WASHINGTON (Reuters) - Now that the stock market’s plunge has shrunk Americans’ 401(k) retirement accounts, Congress will examine what changes are needed to the system, the head of the House panel on the workforce said on Thursday.
“We’re not getting what we wanted out of it,” Rep. George Miller, chairman of the Committee on Education and Labor, said of 401(k)s, tax-advantaged savings plans that are the dominant type of private-sector retirement plan in the United States.
President Barack Obama, in office two days, and the new Congress run by his Democratic party are focusing now on a mammoth stimulus plan they hope will create enough new investment and jobs to relieve a deepening economic crisis.
One horror of the crisis for many Americans, even if they have kept their jobs, has been watching their 401(k) accounts lose value. Workers are responsible for managing investments in these accounts, named after a section of the U.S. tax code.
Balances in U.S. 401(k)s are down $573 billion since one year ago, according to the non-profit, non-partisan Employee Benefit Research Institute in Washington.
In an interview with Reuters, Miller said he plans a series of hearings starting next month on retirement security. “What is it we would do to strengthen the 401(k)s? What is it we would do to grow the retirement security of people?” he said.
He predicted the hearings would lead, at a minimum, to a revival of reforms that he initially proposed last spring before the global financial crisis hit.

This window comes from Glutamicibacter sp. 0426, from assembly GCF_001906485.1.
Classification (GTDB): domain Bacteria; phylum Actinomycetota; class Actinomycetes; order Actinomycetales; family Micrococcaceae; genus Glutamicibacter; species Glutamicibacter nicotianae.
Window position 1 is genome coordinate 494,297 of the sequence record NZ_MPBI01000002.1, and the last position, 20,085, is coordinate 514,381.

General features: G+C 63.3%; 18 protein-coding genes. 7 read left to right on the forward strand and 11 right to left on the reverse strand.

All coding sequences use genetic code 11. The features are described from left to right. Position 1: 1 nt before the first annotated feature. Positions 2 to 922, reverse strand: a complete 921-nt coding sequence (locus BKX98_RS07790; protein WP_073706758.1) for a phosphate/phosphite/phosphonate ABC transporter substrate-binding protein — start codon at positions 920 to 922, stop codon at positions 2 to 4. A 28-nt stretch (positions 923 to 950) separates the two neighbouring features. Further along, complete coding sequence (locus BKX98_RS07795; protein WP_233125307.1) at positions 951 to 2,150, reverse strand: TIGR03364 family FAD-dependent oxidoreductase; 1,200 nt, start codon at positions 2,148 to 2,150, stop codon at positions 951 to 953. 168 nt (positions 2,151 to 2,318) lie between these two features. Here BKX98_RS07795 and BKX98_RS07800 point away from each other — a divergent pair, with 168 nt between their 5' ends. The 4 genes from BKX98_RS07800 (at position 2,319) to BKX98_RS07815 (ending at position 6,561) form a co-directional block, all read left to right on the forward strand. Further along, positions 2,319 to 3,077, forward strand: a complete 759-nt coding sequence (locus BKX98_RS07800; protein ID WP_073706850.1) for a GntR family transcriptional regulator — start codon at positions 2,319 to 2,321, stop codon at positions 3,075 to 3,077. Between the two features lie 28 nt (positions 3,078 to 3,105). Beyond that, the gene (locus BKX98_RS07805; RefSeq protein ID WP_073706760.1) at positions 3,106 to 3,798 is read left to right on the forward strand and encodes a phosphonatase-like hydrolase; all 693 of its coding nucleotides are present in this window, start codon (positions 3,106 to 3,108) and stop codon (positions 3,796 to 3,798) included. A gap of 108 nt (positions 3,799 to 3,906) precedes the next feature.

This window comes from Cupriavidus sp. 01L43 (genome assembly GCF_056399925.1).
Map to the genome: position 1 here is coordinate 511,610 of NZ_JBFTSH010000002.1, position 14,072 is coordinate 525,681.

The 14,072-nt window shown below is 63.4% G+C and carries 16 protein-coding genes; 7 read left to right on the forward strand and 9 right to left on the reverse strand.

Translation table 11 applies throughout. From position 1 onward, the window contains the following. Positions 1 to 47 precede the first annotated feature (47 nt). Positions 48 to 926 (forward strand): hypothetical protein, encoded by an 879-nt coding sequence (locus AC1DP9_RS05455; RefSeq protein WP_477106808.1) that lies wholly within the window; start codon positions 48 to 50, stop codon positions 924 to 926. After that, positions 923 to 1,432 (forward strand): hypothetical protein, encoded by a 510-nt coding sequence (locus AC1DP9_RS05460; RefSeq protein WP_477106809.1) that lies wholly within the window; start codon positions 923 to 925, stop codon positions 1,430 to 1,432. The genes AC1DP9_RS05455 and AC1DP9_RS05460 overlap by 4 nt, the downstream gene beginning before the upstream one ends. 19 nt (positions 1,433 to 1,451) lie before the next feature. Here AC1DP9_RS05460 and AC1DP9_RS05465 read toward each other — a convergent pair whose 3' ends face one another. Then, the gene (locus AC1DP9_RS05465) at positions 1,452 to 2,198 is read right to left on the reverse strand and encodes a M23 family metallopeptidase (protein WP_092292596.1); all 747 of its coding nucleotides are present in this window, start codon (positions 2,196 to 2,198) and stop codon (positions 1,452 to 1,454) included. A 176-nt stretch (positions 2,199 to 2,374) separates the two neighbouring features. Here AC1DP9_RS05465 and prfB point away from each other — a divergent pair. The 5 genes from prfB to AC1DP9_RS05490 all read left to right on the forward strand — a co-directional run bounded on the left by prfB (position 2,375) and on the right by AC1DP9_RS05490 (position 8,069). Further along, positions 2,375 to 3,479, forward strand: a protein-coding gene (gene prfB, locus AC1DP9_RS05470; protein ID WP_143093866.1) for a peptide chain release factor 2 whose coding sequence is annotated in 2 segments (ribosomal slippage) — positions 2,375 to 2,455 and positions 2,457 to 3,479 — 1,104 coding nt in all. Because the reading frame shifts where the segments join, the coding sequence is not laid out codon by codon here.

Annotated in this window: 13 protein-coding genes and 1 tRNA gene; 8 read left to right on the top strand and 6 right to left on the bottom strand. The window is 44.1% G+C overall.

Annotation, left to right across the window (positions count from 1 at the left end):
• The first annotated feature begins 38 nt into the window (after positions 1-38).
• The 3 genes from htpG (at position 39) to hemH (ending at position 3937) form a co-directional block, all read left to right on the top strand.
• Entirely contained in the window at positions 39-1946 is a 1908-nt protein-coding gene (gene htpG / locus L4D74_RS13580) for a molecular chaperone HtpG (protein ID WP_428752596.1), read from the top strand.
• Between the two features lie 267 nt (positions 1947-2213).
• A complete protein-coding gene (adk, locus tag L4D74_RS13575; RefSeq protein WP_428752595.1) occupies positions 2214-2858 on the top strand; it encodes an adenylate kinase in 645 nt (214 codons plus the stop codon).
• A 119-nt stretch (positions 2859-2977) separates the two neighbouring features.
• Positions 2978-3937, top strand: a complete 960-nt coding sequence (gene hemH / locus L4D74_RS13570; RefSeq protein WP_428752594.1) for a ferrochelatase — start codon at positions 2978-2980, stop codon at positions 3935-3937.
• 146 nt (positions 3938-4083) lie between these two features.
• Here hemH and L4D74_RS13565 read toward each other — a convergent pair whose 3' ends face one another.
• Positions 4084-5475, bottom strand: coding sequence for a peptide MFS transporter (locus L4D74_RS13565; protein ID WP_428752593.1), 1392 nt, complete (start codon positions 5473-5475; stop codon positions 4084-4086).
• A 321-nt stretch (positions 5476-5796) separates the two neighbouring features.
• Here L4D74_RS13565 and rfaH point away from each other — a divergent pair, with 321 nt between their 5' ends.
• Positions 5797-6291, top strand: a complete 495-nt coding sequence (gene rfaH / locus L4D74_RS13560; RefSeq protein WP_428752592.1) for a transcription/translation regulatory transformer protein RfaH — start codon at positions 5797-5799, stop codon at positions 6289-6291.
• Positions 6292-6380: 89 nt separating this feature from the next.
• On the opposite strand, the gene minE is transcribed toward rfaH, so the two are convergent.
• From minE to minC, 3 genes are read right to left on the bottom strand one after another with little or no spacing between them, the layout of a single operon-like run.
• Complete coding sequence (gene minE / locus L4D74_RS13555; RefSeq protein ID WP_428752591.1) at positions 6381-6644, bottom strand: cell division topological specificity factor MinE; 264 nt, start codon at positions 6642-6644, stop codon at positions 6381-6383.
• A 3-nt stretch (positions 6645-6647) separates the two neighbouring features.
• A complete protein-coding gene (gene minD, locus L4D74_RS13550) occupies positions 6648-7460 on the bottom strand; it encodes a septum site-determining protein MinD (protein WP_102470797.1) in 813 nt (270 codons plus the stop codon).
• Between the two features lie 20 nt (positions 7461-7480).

Among other things, the changes would provide workers with more independent advice on how to invest the assets in their accounts, and make 401(k) fees more transparent, Miller said.
“The drumbeat for that (the changes) is now growing, because not only did the price of stock go down, but in many cases people found out this (system) has been manipulated one way or another,” Miller told Reuters.
“You (the worker) were given bad (investment) choices, you were given risky choices when you should have had safe choices. Things that were guaranteed weren’t really guaranteed,” he said.
Miller, a California Democrat, already had some hearings last year after the stock market meltdown began. Some experts told his committee that poverty among older citizens will spread if something is not done about retirement savings.
Miller said he did not know yet whether it had been a mistake to let employers gradually shift to the 401(k) system in recent decades, leaving fewer workers with old-fashioned pensions that pay a fixed monthly benefit for life.
“I don’t have any conclusion yet. If people insist I have a conclusion before I start an inquiry, I can never have an inquiry,” Miller declared.
Traditional pension plans managed by employers have also been hit by the stock market’s fall. But those losses are borne by the employers, who still must pay a pension when the employee retires. They have been asking Congress for legislation giving them more time to fund their plans.
Miller noted that a bright spot for Americans in the financial crisis has been the continued existence of the government Social Security program financed through payroll taxes. But he noted that “for the kind of retirement security that most people expect, Social Security isn’t sufficient.”
“People say, Thank God you didn’t screw up Social Security,” he said, remembering that former President Bush had hoped to privatize part of the government program.
Nonetheless, Obama wants to look at Social Security and other U.S. government-funded “entitlements” whose costs are spiraling, Miller said. Obama has said he plans to hold a “fiscal responsibility” summit next month as part of efforts to overhaul entitlements and contain government spending.
“The president is apparently going to start a discussion on entitlements, Social Security and Medicare, and we’ll see what happens,” Miller said.
Reporting by Susan Cornwell; editing by Carol Bishopric